Recruited by MI5: the name's Mussolini. Benito Mussolini
Documents reveal Italian dictator got start in politics in 1917 
with help of 100 weekly wage from MI5

Tom Kington in Rome 
The Guardian, Tuesday 13 October 2009

Benito Mussolini was paid 100 a week by MI5 to keep Italy 
in the first world war. Photograph: Bettmann/Corbis History 
remembers Benito Mussolini as a founder member of the 
original Axis of Evil, the Italian dictator who ruled his country 
with fear and forged a disastrous alliance with Nazi Germany. 
But a previously unknown area of Il Duce's CV has come to l
ight: his brief career as a British agent.

Archived documents have revealed that Mussolini got his start 
in politics in 1917 with the help of a 100 weekly wage from MI5.

For the British intelligence agency, it must have seemed like a 
good investment. Mussolini, then a 34-year-old journalist, was 
not just willing to ensure Italy continued to fight alongside the 
allies in the first world war by publishing propaganda in his paper. 
He was also willing to send in the boys to "persuade'' peace 
protesters to stay at home.

Mussolini's payments were authorised by Sir Samuel Hoare, 
an MP and MI5's man in Rome, who ran a staff of 100 British 
intelligence officers in Italy at the time.

Cambridge historian Peter Martland, who discovered details 
of the deal struck with the future dictator, said: "Britain's least 
reliable ally in the war at the time was Italy after revolutionary 
Russia's pullout from the conflict. Mussolini was paid 100 
a week from the autumn of 1917 for at least a year to keep up 
the pro-war campaigning equivalent to about 6,000 a week 

Hoare, later to become Lord Templewood, mentioned the 
recruitment in memoirs in 1954, but Martland stumbled on 
details of the payments for the first time while scouring 
Hoare's papers.

As well as keeping the presses rolling at Il Popolo d'Italia, 
the newspaper he edited, Mussolini also told Hoare he would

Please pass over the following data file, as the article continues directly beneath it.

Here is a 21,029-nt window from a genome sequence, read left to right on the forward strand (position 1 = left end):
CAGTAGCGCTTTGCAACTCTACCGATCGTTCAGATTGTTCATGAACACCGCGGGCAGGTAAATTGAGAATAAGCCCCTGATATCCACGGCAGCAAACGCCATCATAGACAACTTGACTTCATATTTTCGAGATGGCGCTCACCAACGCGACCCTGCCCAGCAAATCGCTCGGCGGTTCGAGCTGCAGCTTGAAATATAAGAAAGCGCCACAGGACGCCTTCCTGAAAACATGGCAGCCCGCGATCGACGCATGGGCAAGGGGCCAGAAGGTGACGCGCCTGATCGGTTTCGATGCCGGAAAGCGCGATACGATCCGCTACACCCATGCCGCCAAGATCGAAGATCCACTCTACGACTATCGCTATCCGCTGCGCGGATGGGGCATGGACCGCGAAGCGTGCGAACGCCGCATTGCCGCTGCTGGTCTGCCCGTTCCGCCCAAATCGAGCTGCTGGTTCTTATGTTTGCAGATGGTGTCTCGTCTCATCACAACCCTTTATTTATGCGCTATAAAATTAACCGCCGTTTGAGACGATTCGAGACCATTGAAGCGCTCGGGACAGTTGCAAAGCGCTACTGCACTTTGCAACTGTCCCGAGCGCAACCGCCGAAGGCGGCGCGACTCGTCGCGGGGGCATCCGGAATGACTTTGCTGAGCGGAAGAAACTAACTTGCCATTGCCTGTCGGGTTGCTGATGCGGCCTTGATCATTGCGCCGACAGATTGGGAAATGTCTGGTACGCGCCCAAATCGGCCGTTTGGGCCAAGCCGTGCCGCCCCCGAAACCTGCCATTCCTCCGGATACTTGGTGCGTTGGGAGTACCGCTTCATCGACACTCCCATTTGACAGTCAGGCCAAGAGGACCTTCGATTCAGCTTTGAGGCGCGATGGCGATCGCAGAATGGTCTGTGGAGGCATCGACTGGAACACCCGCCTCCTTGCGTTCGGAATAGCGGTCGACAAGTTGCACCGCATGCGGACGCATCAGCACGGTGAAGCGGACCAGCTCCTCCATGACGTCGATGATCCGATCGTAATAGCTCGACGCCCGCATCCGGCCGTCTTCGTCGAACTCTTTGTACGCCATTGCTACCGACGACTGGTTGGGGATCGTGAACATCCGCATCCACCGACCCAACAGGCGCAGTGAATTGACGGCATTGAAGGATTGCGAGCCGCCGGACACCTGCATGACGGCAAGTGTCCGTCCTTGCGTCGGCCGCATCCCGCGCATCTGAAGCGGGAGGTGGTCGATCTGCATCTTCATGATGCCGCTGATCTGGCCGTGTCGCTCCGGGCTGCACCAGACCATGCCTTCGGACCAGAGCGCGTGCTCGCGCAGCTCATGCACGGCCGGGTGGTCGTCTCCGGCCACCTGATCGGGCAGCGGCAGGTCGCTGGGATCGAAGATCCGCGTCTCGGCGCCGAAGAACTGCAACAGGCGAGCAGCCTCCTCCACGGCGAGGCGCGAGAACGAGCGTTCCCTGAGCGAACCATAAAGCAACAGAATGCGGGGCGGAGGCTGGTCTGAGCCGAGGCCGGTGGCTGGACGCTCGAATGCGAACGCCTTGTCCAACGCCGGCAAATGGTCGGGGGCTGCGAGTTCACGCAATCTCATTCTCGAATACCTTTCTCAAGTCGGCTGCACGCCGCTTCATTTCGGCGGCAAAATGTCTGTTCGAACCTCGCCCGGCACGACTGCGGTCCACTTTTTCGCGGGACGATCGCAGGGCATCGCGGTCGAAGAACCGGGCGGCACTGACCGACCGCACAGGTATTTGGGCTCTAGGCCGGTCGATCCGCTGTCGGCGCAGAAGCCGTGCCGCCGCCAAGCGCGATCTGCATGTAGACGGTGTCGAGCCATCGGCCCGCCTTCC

send Italian army veterans to beat up peace protesters in Milan, 
a dry run for his fascist blackshirt units.

"The last thing Britain wanted were pro-peace strikes bringing 
the factories in Milan to a halt. It was a lot of money to pay a 
man who was a journalist at the time, but compared to the 
4m Britain was spending on the war every day, it was petty 
cash," said Martland.

"I have no evidence to prove it, but I suspect that Mussolini, 
who was a noted womaniser, also spent a good deal of the 
money on his mistresses."

After the armistice, Mussolini began his rise to power, assisted 
by electoral fraud and blackshirt violence, establishing a fascist 
dictorship by the mid-1920s.

His colonial ambitions in Africa brought him into contact with 
his old paymaster again in 1935. Now the British foreign secretary, 
Hoare signed the Hoare-Laval pact, which gave Italy control over 

"There is no reason to believe the two men were friends, although 
Hoare did have an enduring love affair with Italy," said Martland, 
whose research is included in Christopher Andrew's history of 
MI5, Defence of the Realm, which was published last week.

The unpopularity of the Hoare-Laval pact in Britain forced Hoare 
to resign. Mussolini, meanwhile, built on his new colonial clout to 
ally with Hitler, entering the second world war in 1940, this time 
to fight against the allies.

Deposed following the allied invasion of Italy in 1943, Mussolini 
was killed with his mistress, Clara Petacci, by Italian partisans while 
fleeing Italy in an attempt to reach Switzerland two years later.

Martland said: "Mussolini ended his life hung upside down in Milan, 
but history has not been kind to Hoare either, condemned as an 
appeaser of fascism alongside Neville Chamberlain."